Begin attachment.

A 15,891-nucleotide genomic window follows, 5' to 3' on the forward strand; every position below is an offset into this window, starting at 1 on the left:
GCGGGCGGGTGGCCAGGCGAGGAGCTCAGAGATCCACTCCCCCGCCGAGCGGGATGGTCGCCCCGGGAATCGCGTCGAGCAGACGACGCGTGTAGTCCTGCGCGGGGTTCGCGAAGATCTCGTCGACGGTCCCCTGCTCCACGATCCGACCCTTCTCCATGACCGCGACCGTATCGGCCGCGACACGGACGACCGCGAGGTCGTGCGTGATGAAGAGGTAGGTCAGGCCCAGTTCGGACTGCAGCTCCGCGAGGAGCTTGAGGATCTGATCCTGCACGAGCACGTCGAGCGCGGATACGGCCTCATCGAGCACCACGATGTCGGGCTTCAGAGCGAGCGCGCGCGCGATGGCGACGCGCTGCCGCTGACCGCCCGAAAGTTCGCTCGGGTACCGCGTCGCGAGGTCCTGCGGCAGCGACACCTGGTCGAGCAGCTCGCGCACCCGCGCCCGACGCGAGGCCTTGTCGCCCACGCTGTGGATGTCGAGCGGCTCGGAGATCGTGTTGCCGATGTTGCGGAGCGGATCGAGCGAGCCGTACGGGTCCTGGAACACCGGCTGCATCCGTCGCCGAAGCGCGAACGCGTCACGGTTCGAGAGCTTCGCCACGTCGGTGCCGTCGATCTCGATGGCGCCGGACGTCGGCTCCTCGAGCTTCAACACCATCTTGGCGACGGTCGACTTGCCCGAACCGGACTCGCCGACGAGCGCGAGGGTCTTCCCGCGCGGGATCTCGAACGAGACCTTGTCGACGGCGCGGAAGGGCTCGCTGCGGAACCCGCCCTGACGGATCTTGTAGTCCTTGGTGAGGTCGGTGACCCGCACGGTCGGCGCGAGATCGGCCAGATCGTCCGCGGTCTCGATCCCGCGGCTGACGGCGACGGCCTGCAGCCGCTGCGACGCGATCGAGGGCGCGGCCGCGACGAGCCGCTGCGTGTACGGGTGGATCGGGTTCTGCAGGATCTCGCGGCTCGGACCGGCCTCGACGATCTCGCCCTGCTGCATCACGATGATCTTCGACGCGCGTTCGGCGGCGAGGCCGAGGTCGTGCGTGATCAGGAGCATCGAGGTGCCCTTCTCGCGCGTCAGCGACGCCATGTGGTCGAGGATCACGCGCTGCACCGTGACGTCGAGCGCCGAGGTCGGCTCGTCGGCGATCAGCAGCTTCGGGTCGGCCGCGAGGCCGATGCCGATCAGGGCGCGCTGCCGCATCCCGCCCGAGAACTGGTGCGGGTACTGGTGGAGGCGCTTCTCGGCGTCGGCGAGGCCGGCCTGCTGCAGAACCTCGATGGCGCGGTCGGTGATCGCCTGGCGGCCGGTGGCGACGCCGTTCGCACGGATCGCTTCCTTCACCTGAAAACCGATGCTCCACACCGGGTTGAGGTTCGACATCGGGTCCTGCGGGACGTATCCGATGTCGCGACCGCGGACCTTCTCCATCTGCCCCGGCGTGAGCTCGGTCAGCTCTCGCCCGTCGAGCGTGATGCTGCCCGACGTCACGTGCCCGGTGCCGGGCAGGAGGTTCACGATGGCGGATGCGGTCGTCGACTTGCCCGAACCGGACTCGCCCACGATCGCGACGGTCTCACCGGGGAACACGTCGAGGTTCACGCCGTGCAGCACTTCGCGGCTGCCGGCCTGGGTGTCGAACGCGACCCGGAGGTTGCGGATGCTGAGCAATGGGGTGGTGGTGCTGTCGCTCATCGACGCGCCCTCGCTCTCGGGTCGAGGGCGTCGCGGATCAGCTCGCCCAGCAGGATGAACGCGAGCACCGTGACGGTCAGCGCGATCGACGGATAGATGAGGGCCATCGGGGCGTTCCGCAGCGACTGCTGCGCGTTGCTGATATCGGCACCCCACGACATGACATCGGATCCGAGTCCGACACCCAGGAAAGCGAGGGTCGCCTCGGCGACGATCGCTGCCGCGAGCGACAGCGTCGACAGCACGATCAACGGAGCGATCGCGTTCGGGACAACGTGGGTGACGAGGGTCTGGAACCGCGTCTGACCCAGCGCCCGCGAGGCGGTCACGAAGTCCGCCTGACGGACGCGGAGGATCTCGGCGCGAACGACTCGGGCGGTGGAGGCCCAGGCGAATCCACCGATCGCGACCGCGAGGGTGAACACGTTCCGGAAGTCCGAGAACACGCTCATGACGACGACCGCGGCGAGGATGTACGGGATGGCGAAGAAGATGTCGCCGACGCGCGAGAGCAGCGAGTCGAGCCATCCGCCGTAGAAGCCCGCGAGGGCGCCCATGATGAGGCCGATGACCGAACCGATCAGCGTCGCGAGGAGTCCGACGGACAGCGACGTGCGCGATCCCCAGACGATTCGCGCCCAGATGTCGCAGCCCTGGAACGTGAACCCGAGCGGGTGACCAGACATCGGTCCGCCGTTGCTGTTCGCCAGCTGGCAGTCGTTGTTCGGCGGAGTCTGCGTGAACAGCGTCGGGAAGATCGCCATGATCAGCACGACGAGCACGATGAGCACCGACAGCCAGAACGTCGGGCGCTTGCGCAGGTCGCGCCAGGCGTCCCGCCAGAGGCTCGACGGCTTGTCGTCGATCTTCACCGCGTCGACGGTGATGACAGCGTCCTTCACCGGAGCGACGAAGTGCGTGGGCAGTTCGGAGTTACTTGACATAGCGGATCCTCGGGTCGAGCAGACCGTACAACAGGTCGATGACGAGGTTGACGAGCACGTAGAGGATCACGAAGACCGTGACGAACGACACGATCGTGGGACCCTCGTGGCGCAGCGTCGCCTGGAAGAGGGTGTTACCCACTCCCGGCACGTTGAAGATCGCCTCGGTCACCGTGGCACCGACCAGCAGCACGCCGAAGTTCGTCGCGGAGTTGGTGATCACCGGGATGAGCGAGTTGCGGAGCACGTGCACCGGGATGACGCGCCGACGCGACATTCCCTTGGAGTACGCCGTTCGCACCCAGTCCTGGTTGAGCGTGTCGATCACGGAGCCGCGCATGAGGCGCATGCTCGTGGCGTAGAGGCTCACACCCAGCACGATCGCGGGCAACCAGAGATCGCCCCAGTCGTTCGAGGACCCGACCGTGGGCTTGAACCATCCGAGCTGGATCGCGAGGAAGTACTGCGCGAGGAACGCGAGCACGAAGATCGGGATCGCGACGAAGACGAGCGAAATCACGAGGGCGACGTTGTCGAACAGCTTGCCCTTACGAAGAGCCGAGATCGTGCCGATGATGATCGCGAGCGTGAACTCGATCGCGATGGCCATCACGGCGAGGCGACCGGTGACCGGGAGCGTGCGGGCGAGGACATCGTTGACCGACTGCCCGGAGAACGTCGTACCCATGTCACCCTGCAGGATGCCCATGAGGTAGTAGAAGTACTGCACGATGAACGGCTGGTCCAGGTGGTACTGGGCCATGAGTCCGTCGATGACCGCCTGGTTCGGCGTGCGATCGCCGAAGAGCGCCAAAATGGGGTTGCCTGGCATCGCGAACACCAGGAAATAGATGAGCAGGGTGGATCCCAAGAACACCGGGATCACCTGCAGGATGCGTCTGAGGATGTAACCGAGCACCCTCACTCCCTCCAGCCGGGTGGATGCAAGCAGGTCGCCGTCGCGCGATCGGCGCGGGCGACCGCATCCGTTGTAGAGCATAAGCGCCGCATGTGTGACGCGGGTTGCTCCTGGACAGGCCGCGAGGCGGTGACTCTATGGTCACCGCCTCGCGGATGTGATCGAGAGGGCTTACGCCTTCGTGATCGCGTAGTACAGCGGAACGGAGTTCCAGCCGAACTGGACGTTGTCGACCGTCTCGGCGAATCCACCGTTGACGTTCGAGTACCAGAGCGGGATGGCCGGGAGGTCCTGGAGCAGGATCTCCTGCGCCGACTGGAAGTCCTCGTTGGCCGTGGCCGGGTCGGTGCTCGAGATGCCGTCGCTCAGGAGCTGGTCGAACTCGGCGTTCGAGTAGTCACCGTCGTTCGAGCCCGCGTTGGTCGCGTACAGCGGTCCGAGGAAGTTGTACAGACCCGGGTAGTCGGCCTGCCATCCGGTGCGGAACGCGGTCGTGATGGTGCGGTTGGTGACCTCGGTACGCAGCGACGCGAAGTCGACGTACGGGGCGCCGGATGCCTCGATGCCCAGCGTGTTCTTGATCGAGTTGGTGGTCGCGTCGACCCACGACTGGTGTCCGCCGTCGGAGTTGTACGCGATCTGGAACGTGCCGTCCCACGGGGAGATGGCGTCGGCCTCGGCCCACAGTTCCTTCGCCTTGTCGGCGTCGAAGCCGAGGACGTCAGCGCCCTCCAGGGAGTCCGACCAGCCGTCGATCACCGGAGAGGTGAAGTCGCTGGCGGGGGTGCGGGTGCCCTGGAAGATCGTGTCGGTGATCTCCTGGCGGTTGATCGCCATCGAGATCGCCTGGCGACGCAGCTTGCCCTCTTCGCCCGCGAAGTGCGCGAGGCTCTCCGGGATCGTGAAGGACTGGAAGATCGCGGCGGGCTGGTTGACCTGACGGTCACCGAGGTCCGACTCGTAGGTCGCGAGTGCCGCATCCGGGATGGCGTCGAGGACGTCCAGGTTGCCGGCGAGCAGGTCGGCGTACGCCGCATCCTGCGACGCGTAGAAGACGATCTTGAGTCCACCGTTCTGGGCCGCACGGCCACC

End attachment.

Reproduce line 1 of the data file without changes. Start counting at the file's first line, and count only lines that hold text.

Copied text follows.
A 15,891-nucleotide genomic window follows, 5' to 3' on the forward strand; every position below is an offset into this window, starting at 1 on the left: